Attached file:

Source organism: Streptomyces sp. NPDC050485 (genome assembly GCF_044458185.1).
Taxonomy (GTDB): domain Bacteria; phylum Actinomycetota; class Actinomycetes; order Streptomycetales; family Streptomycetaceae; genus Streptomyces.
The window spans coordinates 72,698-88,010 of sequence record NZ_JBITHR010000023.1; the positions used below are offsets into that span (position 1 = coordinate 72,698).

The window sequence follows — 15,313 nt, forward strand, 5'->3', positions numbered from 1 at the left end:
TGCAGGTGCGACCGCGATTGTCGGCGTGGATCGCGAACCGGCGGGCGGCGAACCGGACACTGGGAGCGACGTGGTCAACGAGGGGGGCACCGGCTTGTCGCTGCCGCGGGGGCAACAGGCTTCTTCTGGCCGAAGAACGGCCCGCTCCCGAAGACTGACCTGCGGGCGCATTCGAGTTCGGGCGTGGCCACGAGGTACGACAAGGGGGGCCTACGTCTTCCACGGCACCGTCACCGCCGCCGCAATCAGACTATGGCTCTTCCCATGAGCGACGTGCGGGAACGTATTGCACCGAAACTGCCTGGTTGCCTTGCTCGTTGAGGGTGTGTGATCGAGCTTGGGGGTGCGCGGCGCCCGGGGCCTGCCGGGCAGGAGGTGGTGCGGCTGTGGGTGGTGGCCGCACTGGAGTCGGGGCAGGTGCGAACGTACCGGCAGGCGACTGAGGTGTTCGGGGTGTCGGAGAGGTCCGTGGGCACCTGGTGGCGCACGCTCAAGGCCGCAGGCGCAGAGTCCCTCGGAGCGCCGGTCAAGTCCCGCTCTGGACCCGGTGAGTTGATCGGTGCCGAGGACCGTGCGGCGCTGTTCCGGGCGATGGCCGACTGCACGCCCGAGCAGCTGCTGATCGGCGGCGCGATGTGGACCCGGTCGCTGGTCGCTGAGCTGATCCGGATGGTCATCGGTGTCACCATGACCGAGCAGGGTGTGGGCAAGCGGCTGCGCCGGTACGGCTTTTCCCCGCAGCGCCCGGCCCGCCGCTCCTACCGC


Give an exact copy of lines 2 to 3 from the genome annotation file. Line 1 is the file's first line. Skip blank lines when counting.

Taxonomy (GTDB): domain Bacteria; phylum Actinomycetota; class Actinomycetes; order Streptomycetales; family Streptomycetaceae; genus Streptomyces.
The window spans coordinates 72,698-88,010 of sequence record NZ_JBITHR010000023.1; the positions used below are offsets into that span (position 1 = coordinate 72,698).